When I'm in need of some sort of takeout lunch that doesn't taste like "takeout," my gastronomical inclinations lead me to Church Hill. That instinct has been so finely honed - and quite frankly spoiled - by a wealth of neighborhood grub options, namely Proper Pie Co., The Dog and Pig Show, Alamo BBQ, Sub Rosa Bakery, Union Market and Stroops Heroic Dogs - a diverse, distinctive and uncommon group of takeout "joints" all within a one-mile-ish radius. . . eateries you'll find no where else, which should make RVA proud.
They run the spectrum of cuisine - some are new and some are "old," but each have in common a desire to cater to what Richmonders crave - Southern comfort - while the owners weave in the seasonal, the experimental and the outlier dishes drawn from an affinity for a certain style or origin of cooking. Another thing is also for certain - you won't be disappointed by whatever they have cooking up, so don't merely rely on your "go-to order" when you order to go - branch your tastes out a little. [Note: Menus vary at each establishment, sometimes day to day and/or on the chef's whim. And you don't HAVE to get your order to go - each has seating for in-shop dining.]
Proper Pie Co.
Here's how good Proper Pies' (2505 E. Broad St.) creations are. . . I was having a crappy day, the kind where you're "in your head," overthinking, and a visit to Proper Pie turned my outlook around. I may have even uttered to myself, "That pie just made my day." Yes, consuming delicious, savory pie (correction: New Zealand-style savory pie), can act as a mood-lifter. If a theatrical documentary were ever made of the story of Proper Pie, the owners are free to use that as a review quote.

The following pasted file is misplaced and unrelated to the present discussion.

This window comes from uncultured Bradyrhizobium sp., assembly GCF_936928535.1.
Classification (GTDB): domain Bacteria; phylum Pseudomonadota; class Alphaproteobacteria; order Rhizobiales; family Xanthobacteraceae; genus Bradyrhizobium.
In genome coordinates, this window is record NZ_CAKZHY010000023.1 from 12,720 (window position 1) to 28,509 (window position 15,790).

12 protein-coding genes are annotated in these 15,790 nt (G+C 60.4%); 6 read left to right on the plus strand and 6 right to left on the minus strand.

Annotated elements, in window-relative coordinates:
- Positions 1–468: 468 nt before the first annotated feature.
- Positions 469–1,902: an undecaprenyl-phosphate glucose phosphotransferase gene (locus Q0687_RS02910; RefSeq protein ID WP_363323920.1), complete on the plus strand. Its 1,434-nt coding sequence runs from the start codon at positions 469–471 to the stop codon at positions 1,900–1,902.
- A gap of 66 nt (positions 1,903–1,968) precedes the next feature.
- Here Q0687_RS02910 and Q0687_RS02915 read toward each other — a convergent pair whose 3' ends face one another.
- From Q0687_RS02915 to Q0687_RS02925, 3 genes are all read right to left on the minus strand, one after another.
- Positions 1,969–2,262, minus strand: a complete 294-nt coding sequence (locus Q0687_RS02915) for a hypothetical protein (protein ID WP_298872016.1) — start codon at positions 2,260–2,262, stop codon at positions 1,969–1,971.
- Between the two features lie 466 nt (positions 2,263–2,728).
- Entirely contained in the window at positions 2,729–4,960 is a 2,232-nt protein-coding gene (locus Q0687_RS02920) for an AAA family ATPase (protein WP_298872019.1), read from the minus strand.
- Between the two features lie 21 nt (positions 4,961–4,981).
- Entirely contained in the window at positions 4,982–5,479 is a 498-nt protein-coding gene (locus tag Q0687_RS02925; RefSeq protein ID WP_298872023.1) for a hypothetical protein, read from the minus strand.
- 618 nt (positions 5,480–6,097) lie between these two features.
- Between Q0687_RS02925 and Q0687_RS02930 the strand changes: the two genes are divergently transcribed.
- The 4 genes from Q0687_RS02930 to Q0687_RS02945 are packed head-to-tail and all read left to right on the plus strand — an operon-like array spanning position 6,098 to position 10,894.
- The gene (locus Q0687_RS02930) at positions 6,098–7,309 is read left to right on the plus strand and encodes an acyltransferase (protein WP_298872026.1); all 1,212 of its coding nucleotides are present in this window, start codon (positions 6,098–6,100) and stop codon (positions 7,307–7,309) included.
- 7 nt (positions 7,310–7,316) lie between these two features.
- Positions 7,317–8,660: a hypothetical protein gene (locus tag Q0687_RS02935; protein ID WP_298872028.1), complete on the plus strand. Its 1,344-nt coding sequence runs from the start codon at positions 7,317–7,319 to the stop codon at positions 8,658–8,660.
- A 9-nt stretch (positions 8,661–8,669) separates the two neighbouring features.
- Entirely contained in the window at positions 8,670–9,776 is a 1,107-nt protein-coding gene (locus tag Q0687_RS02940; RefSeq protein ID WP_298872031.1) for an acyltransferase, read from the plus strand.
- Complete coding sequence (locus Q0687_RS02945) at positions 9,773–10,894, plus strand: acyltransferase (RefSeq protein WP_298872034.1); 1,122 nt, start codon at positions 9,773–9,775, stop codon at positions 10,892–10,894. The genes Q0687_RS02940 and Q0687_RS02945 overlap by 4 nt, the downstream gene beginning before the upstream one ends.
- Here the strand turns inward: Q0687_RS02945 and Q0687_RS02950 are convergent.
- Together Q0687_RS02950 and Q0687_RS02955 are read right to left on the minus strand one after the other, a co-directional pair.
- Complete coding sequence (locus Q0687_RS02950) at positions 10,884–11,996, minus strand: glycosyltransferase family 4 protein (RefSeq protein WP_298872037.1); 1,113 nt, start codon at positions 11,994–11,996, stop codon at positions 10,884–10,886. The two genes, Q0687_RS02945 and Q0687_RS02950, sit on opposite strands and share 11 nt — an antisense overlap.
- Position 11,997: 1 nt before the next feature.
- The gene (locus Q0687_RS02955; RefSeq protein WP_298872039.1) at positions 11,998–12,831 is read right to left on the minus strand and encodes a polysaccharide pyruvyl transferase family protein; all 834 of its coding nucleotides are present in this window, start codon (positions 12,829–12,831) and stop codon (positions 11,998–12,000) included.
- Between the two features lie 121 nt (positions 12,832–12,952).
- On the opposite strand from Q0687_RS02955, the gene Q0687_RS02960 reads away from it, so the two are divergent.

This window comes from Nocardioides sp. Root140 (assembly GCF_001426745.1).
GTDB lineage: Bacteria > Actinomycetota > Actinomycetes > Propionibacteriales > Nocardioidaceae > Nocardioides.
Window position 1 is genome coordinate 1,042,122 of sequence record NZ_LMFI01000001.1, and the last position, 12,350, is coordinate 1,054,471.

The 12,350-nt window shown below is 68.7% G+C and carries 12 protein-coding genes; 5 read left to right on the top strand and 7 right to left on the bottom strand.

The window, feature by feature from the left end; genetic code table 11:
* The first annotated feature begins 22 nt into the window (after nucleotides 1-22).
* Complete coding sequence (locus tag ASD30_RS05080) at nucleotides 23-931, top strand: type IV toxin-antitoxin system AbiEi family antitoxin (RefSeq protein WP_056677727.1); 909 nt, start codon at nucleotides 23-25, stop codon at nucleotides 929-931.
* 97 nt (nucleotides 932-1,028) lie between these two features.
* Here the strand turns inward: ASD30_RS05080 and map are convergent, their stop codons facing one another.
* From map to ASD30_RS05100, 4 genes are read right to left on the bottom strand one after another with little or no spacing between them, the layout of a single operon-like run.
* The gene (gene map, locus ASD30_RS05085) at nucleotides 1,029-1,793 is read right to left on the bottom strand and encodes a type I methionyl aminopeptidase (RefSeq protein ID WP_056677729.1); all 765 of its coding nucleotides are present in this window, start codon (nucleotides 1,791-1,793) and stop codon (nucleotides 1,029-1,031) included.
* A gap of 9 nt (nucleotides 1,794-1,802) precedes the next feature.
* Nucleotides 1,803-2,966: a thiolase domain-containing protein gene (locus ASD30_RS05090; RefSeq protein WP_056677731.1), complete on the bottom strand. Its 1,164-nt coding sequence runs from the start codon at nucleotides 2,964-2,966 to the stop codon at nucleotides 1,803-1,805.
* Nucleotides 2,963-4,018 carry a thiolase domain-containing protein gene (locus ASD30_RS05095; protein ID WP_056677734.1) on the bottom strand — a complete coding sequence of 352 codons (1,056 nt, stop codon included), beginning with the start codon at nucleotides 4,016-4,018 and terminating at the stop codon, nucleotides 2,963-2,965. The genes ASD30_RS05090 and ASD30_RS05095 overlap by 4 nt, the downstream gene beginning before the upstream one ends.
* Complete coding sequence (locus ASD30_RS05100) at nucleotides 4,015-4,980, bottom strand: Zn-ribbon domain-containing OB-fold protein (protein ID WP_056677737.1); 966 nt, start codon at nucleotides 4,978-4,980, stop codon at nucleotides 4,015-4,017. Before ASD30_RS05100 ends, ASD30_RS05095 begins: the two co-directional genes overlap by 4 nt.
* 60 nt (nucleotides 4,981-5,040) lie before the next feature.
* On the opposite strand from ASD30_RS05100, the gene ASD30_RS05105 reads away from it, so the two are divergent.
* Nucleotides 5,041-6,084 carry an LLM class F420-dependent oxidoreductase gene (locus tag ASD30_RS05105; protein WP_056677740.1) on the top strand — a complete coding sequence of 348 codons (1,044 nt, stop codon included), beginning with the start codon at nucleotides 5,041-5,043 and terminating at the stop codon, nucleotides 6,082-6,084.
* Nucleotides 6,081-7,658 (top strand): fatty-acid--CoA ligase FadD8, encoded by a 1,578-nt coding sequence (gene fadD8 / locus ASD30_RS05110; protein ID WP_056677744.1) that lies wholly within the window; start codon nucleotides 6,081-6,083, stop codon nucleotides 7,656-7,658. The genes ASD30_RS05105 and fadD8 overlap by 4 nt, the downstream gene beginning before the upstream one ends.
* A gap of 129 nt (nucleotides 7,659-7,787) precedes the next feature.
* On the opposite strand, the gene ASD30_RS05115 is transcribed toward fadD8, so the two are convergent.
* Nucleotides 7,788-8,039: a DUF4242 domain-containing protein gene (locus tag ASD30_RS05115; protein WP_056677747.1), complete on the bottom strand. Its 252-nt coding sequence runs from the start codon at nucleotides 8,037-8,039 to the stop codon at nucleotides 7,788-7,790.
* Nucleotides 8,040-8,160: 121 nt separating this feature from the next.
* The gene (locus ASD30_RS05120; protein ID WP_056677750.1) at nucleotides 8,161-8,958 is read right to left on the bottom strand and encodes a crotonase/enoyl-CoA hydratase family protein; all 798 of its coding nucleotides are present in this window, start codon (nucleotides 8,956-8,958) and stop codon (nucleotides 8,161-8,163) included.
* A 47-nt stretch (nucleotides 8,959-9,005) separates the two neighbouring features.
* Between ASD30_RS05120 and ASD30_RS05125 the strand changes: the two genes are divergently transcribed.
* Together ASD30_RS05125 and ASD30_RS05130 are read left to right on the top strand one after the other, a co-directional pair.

The mouth-watering Pork Chile Verde I had that particular day was filled with succulent pork, spiced with a tinge of heat and wrapped in a biscuit-textured, flaky pie crust. This pie will pick your arse up off the floor and put a spring back in your step. Beyond the Pork Chile Verde, choose from a wide-ranging menu that includes Broccoli & Smoked Gouda, Roast Pork & Apple, Mince & Cheese, Chicken & Vegetable Pie and almost everything in between, as well as all manner of sweet pies from Lemon Meringue and Blueberry Apple to Coconut Cream and Chocolate Chess.
The Dog and Pig Show
I have already made it known that I am a big fan of The Dog and Pig Show (314 N. 25th St.), and it should come as no surprise that pretty much everyone else in Richmond is too. In addition to making the best unconventional shrimp & grits ever, you'll find a thoughtfully limited menu of soups, salads, sandwiches and desserts that reflect the owners affinity for South Central Asian and Southern-inspired dishes.
A few weeks ago, I ordered one of the newer-appearing menu items, the Bangkok Bun, which was stacked with layers of meat - house-made Thai sausage, thick-cut bacon, over-medium egg - combined with curry ginger mayo, creamy avocado, and pickled cucumber on a potato roll. The spicy, tangy flavors merged into something exotic yet familiar, true to the restaurant's culinary ethos of Asian-Southern fusion.
The Dog and Pig Show also makes some of the best pastries and baked goods in the city. This day I opted for a milk & cookies bar, which had a substantive coffee cake-like texture, sweet and rich, flaky on top, soft in the middle, with a light, buttery crust on the bottom. You'll also be tempted by salted chocolate chip cookies, chocolate whoopie pies, chocolate babka, espresso marshmallow and chocolate brownies with oreos and bourbon pecan bread pudding, to name just a few of the sweets that have appeared on the menu.